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To Be Human, To Read the Bible, To Live

This is a guest post by Dr. James Hamilton Jr., associate professor of biblical theology at The Southern Baptist Theological Seminary and preaching pastor at Kenwood Baptist Church. He is the author of What Is Biblical Theology?: A Guide to the Bible’s Story, Symbolism, and Patterns.

The Challenge We All Face

The challenge confronts us all. We face it for ourselves, as our parents did before us and the coming generations will after us.

What challenge? That of being human, bearing the image, striving to know God, to find truth, and to help others find their joy, satisfaction, purpose, meaning, and life in knowing God through his Son, Jesus Christ, by the power of the Spirit. Mercifully, God gave us a book that teaches how to take on this great challenge of our lives. The book is no mere user’s manual. It’s a grand narrative that explains the meaning of life, the universe, and everything.

The grand narrative stitches stories together, and adorning it are commandments and coaxings, poems and prophecies, prohibitions and promises, apothegms and apocalypses. There is no book like this one. Sweeter than honey, more precious than gold, inspired by the Holy Spirit, and like silver refined in a furnace on the ground, purified seven times. Every word of God proves true.

What a book. Breathtaking in scope. Often imitated; impossible to replace. The Bible is just what we need. Jesus prayed the Father to sanctify his people in the truth. Then he said: “Thy word truth.” The Bible is true. The Bible is the tool God uses to change lives.  This book, the Bible, really is the great code. Crack it, and it will explain everything. If you come to understand the Bible, you will rise to the great challenge of life. Not only will you be made like Christ, you will equip others for this most epic of tasks.

How do we crack the code? How should we understand the book?

How Do You Read It?

I contend that we should interpret the Bible the way later biblical authors interpreted earlier Scripture. If we learn to do that, it’s a short step to learning how the biblical authors interpreted their own lives and the situations they addressed in their writings. What does it mean to attempt to understand and embrace the interpretive perspective of the biblical authors? To attempt that is to attempt biblical theology.

Who Taught Them That?

Who taught the biblical authors how to interpret earlier scripture and their own lives? 2 Peter 1:21 says “men spoke from God as they were carried along by the Holy Spirit.” This means the biblical authors were inspired by the Spirit to interpret things the way they did. In addition, the authors of the New Testament learned to read the Old Testament from Jesus himself. Jesus taught his disciples to read earlier Scripture, to understand the world, and to make sense of life.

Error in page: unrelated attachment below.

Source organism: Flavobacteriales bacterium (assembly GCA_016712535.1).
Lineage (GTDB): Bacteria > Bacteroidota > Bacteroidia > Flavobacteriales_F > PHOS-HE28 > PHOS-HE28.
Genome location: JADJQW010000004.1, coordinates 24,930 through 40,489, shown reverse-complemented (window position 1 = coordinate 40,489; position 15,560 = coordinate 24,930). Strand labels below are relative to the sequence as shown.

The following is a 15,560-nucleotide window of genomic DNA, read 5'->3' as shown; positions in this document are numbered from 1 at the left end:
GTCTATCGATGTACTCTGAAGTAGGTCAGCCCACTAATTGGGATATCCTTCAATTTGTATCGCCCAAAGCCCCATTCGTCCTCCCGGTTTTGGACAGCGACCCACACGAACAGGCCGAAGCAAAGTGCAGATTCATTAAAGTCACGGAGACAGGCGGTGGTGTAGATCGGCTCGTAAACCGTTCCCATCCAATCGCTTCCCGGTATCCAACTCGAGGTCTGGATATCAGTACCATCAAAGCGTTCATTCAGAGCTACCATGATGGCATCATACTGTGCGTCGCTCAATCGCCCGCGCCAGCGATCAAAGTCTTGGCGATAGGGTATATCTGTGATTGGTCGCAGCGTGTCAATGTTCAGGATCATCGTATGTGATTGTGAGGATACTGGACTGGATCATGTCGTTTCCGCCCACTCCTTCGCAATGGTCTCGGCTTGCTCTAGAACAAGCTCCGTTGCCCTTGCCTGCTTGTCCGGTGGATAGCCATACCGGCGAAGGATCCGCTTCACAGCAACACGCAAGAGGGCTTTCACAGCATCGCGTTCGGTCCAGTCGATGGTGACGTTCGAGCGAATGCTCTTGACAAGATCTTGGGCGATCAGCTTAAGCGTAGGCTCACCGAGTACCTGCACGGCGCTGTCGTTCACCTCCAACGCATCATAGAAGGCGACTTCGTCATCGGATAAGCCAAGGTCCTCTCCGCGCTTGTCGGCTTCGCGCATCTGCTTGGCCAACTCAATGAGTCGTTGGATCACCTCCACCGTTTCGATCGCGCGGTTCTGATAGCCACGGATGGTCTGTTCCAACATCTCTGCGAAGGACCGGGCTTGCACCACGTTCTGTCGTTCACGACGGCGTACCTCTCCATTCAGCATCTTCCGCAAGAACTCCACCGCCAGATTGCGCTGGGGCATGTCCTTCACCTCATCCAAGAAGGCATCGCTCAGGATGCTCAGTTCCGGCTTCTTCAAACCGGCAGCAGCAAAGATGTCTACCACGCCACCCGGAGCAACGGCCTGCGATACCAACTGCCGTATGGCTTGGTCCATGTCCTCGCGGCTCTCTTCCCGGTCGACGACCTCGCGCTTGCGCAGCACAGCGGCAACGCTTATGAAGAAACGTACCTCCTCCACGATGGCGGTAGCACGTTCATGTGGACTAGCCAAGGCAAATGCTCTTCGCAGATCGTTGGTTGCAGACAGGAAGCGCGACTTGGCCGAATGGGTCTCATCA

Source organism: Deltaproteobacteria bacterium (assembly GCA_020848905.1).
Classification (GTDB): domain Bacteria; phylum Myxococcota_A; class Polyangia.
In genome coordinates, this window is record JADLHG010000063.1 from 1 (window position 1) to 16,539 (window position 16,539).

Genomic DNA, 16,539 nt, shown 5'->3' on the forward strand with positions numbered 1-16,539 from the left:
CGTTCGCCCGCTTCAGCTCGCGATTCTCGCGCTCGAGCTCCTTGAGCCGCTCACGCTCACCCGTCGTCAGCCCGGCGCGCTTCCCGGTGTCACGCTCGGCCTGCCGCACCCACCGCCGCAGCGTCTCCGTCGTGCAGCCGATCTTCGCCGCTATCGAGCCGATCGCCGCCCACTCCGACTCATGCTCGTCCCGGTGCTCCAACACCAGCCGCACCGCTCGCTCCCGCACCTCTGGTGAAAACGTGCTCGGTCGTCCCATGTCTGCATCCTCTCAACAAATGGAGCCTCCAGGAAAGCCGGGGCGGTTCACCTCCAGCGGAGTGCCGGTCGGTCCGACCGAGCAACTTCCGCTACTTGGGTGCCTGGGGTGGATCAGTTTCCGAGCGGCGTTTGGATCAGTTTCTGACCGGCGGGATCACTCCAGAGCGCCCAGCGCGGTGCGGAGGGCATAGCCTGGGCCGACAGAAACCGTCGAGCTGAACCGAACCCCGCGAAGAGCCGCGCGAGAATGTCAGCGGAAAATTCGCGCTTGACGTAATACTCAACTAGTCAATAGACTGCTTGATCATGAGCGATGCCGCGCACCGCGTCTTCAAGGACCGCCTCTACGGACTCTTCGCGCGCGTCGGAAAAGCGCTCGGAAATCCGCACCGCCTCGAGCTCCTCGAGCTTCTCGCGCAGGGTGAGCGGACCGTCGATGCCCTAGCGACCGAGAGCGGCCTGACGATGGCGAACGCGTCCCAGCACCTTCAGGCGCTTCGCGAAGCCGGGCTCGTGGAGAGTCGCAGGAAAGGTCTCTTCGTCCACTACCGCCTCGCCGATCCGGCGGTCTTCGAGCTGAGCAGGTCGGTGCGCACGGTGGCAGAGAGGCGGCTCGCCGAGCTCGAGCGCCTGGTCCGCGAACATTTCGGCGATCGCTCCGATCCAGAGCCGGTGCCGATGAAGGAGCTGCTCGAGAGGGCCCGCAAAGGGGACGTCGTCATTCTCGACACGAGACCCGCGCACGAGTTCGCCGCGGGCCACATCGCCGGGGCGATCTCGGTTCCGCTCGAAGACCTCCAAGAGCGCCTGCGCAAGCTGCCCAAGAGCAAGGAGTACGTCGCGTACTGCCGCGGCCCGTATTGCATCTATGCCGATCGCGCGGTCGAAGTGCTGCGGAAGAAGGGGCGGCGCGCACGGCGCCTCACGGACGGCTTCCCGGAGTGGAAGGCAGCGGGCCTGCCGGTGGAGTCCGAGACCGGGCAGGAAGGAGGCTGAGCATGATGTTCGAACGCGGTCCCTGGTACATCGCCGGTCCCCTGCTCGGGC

Should We Try This At Home?

If we aren’t inspired by the Holy Spirit, and if we haven’t been taught by Jesus, dare we attempt this?

The fact that we are not inspired by the Holy Spirit does not mean we should not follow the example of the biblical authors. It does mean that our conclusions are not inspired by the Spirit the way theirs were. Nor does the fact that we were not taught directly by Jesus mean that we shouldn’t learn from those who were.

We are not Apostles, but we follow them as they followed Christ (1 Cor 11:1). We are not inspired, but we are taught in the Scriptures by those who were.

So I say yes: you should try this at home. You should try to interpret the Bible and life the way the biblical authors do. What alternative strategy do you have? Read the Bible in an un-Christian or a-Christian way? Adopt a perspective other than the one the Spirit and the Lord Jesus taught the biblical authors?

If someone suggests that what the biblical authors have done is illegitimate, consider what they are saying: that the Spirit inspired something that doesn’t withstand examination? That the teaching of Jesus somehow led people into unreliable interpretive practices?

I don’t know about you, but I’m sticking with the inspired guys. I’m not sure those who conclude that the biblical authors are bad interpreters have understood them. What if those who say a New Testament author got the Old Testament wrong have failed to understand both passages in question? It doesn’t matter where he got his PhD or who published his book: the biblical authors get the benefit of the doubt. Challenge them at your peril.

That doesn’t mean I understand everything. It does mean I don’t declare the biblical authors wrong, I keep reading the Bible, and I keep looking for satisfying answers.

Soak Yourself in the Text

The Bible has a story, it uses symbolism and imagery, and the symbolism and imagery summarize and interpret the story. The best way to learn biblical theology, to embrace and apply the interpretive perspective of the biblical authors, is to read the Bible. Constantly. Ask the Lord for insight into it. Memorize it. Meditate on it day and night. And keep at it.

There is always more to see. The Lord has yet more light to break from his most holy word. Open it up and ask him to do it.

James HamiltonJames M. Hamilton Jr. (PhD, The Southern Baptist Theological Seminary) is associate professor of biblical theology at The Southern Baptist Theological Seminary and preaching pastor at Kenwood Baptist Church. He is the author of God’s Glory in Salvation through Judgment, the Revelation volume in the Preaching the Word commentary series, and What Is Biblical Theology?: A Guide to the Bible’s Story, Symbolism, and Patterns.


Does Definite Atonement Undermine Our Assurance of Salvation?

This is a guest post by Dr. David Gibson, minister of Trinity Church in Aberdeen, Scotland. He is a coeditor of From Heaven He Came and Sought Her: Definite Atonement in Historical, Biblical, Theological, and Pastoral Perspective.

You’re Fired!

Do you know about the Church of Scotland minister who lost his job for not believing in limited atonement?

The life and work of John McLeod Campbell (1800–1872) illustrate very clearly the problems that many people have with the doctrine.

In 1830, after five years of parish ministry, McLeod Campbell was charged with teaching two things against the Westminster Confession of Faith. He taught that Christ died for all humanity (universal atonement); and that assurance of salvation always went hand in hand with faith and was necessary for salvation.